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Audio Transcript

This week we are talking parenting. A mom’s role in raising boys — that was Monday, in episode 2045. And today, Pastor John, as I look ahead in our Navigators Bible Reading Plan, coming up on the docket here between May 20 and June 2, we’re about to encounter three long, detailed, and related stories of rebellion. Children who rebelled. I’m thinking of Absalom, Sheba, and Adonijah.

On this trio of rebels, back in 2018, in a tweet you said to parents: “Read to your children the stories of the rebellion of Absalom against David (in 2 Samuel 15:1–18:33) and the rebellion of Sheba (in 2 Samuel 20:1–26) and the rebellion of Adonijah (in 1 Kings 1:1–2:25). Then look them in the eye and say: ‘Rebellion against the Lord’s anointed never, never, never succeeds.’” These three long stories are loaded with cautionary details. Can you point out a couple of things that strike you that parents would press home to their children in such a reading? And I presume the “Lord’s anointed” here you refer to in your tweet is Christ himself — is that correct? What other lessons stand out as you prepare us to read these sections for ourselves and to make use of them in our homes?

I wrote that tweet because it seems so painfully obvious to me that young people — and I suppose, as well, old people — need to be warned not to go down a path that has proved over and over again to be a path of self-destruction. Young people don’t always see the outcome of a path that they’re on. They need to be warned. They may not heed the warning — these three in the story certainly didn’t — but they might. And whether they do or not, it’s the parents’ God-given duty to sound biblical warnings for their children.

Three Failed Rebellions

I was struck in this passage as I was reading through it, like I always do once a year. One after the other, rebellions arose against King David. David is the Lord’s anointed. How he relates to Christ we’ll get to in just a moment, but God has chosen David to be king over his people. Samuel had anointed him king, and God had clearly warned in Psalm 2 what a foolish and deadly thing it is to plot against the Lord’s anointed. It’s utterly futile. The Lord sits in heaven and laughs.

Nevertheless, Absalom (David’s son), Sheba (who’s called a “worthless fellow” from the tribe of Benjamin), Adonijah (David’s son born next after Absalom) — one after the other, these three men raised their hand in rebellion against the Lord’s anointed, and every one of them is killed because of it.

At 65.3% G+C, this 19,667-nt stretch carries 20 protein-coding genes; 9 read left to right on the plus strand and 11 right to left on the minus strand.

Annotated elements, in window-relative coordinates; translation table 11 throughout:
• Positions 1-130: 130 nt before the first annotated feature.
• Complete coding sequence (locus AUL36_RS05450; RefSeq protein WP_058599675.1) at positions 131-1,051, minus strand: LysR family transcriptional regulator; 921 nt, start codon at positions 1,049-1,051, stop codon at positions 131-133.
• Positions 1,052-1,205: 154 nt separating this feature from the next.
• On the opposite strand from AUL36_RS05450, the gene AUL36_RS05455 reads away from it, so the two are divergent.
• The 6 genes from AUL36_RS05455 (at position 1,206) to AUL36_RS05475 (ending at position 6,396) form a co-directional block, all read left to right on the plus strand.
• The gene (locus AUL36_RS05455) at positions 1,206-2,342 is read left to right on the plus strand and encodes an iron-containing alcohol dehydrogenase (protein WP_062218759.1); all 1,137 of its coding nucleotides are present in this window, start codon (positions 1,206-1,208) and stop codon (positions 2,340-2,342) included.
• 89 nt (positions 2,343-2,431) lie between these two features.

Absalom steals the hearts of the men of Israel right under David’s nose by promising them better justice than David was giving them. And he leads a rebellion and winds up with his beautiful head of hair caught in a tree, and he’s dangling there and speared to death by Joab’s men.

Sheba tries to exploit a division between the ten tribes and Judah, who are squabbling over who gets to bring David back after the triumphs over Absalom, and he tries to lead a rebellion by mobilizing those ten tribes against Judah and David. But he ends up with his head chopped off (by a wise woman in the city of Abel) and thrown over the wall to Joab.

“We can never use the sins of our parents to excuse our own sins.”

And then Adonijah tries to exploit David’s old age to become king instead of his father’s choice — Solomon, his brother — recruiting even Joab now to switch sides. And both of them, Joab and Adonijah, die. So it’s not a very propitious prospect for anybody who lifts his hands against the Lord’s anointed.

Here are several lessons that I see in these stories, and maybe some more details can come out as I give the lessons.

1. Prophesied sin does not excuse sin.

First, a prophecy of misery and conflict in a family does not excuse those who caused the misery and the conflict. David began his reign with adultery with Bathsheba, murdering Uriah, her husband. Nathan the prophet says to David, “Now therefore the sword shall never depart from your house, because you have despised me and have taken the wife of Uriah the Hittite to be your wife” (2 Samuel 12:10).